Joshua Morris, Farrier Par Excellence, arrived at our place at 8:30 a.m. this morning, to a wee bit larger work roster. In addition to having to shoe Siggi, Raudi, and Tinni, he had to trim Signy and Hrimmi. We were ready to go when he got here. I had Tinni tied to the hitching post, and had just finished cleaning his hooves and brushing him.
Pete held Tinni as Josh worked him. I then retrieved, tied up and brushed Mr. Siggi. After, Josh then moved on to Signy and Hrimmi, who were watching the activity from the safe vantage point of their stall/shelter. I felt bad for them both – how do horses make sense of it when two leggeds, talking loudly, converge on them in a small space?
Signy did a fine job of keeping her wits about her, repeatedly positioning herself as Josh was working, so that she could keep an eye on Hrimmi, who was by now bouncing around like a ping pong ball. He quickly rasped all four of her feet, then moved on to the newest member of the herd. By now, Nancy was also spectating.
Hrimmi was initially very nervous about having all of us her space. I tried using a body rope – not the best time to do this – I quickly realized this, and went back to using the wand, stroking it firmly all over her body and legs, and tapping her feet. She liked that. Josh then moved in, and began petting her firmly, working his way down her legs. Watching this, I thought, this is why he’s our farrier. Josh has never seemed all that interested in the asides that I pass on about the horses themselves. Rather, he’s having an ongoing conversation with them as he goes about doing his job. Thus, my stories are extraneous. Josh, for instance “told” Hrimmi through the use of body language that he was not going to harm her. This was a very good lesson for her, and one that she’ll refer back to the next time he visits.
Josh triming Signy's feet
Josh aquaints himself with Hrimmi
Josh shoes Siggi
We next moved on to Raudi, who I’d previously tied to the hitching post. She was a bit antsy at first whle Josh was shaping the shoes. (We have our horses hot shoed—this way, they adhere to the hoof better). However, she stood absolutely still when Josh trimmed her feet, and then nailed the shoes in place.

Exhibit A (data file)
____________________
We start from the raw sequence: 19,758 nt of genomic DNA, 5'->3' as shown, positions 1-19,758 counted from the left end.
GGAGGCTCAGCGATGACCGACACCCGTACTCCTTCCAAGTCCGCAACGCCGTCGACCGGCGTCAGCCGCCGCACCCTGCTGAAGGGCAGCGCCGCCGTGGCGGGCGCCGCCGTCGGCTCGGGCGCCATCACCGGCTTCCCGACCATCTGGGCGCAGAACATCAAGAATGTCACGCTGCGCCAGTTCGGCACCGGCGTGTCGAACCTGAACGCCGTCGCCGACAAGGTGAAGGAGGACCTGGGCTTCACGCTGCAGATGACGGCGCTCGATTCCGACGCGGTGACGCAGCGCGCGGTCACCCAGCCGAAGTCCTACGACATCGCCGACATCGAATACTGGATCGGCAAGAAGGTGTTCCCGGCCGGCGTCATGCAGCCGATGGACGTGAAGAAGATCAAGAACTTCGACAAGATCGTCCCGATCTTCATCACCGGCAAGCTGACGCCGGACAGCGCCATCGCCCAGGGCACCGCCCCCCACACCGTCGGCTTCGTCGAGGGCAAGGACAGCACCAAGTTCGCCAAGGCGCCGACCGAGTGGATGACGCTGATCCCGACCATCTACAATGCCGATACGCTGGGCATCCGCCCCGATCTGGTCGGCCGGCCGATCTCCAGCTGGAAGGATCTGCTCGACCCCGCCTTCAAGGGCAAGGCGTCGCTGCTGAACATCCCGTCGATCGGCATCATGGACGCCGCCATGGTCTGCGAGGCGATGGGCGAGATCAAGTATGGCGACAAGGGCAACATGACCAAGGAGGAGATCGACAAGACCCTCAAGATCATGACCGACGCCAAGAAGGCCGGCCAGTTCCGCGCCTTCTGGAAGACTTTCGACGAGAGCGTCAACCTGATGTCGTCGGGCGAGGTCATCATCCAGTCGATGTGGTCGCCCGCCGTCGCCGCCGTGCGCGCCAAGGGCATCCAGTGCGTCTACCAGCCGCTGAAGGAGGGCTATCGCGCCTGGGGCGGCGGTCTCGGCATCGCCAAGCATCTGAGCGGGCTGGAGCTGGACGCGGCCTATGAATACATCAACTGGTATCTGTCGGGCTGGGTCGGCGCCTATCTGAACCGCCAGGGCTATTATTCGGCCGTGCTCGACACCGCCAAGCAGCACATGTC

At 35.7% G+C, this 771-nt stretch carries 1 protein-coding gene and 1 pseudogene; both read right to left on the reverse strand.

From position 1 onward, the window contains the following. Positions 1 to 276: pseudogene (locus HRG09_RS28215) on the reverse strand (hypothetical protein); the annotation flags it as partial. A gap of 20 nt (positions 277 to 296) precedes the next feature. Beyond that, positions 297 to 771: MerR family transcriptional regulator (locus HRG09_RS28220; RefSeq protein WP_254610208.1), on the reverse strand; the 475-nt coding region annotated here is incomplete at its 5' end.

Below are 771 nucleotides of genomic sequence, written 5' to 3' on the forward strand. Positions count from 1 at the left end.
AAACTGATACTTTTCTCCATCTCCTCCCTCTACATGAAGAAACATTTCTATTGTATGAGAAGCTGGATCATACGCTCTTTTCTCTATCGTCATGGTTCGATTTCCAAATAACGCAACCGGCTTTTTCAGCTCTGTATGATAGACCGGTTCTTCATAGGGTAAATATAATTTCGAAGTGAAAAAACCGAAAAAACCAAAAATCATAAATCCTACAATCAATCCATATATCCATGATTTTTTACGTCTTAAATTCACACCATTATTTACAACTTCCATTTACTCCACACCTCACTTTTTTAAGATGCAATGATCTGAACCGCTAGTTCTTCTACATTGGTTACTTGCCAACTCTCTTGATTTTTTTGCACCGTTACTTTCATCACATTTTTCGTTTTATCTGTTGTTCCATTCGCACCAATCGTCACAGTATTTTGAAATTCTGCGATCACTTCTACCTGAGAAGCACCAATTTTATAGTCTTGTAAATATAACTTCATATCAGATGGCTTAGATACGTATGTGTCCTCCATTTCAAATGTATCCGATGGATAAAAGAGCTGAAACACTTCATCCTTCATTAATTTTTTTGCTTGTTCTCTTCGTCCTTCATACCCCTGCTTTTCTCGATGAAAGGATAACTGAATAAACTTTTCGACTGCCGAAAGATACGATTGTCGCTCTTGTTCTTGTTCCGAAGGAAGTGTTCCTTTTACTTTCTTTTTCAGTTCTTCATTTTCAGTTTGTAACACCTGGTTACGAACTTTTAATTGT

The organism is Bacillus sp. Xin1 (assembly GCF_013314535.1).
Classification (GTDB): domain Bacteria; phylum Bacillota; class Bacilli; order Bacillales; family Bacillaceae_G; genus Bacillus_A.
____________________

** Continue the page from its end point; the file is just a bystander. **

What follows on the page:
All the while, Josh and I talked a bit about homeschooling, barefoot trimming, and light versus dark hooves. As we chatted it occurred to me that Raudi knows Josh well, and also knows that she’s supposed to hold still. It’s an unspoken expectation on his part. And she always rises to the challenge. I told Nancy, who was standing close by, that if Raudi acted up while on Josh’s watch, that it would be because something was amiss. Physically, it might be a stone bruise. Mentally, it might be a moose or some other kind of odd distraction.
I have heard several stories about farriers jerking horses around, and also hitting them with a rasp. And I’ve seen some put twitches on horses. This has not been the case here. Josh began shoeing our horses when Raudi and Siggi were young. Back then they were antsy. But he never, ever raised his voice, or raised his hand to any of them. Rather, he on occasion has stopped what he’s doing, stepped back for a moment, and let the horse both calm down and rebalance itself. It’s always worked, and I suspect will continue to work.
Josh finished up around 11 a.m. I put Raudi away, and Pete paid Josh and made the next appointment. After, I said to Pete “well, once again the horses were shod and it was without incident.”
Next: 169. 05/26/12: A trip to Hatcher Pass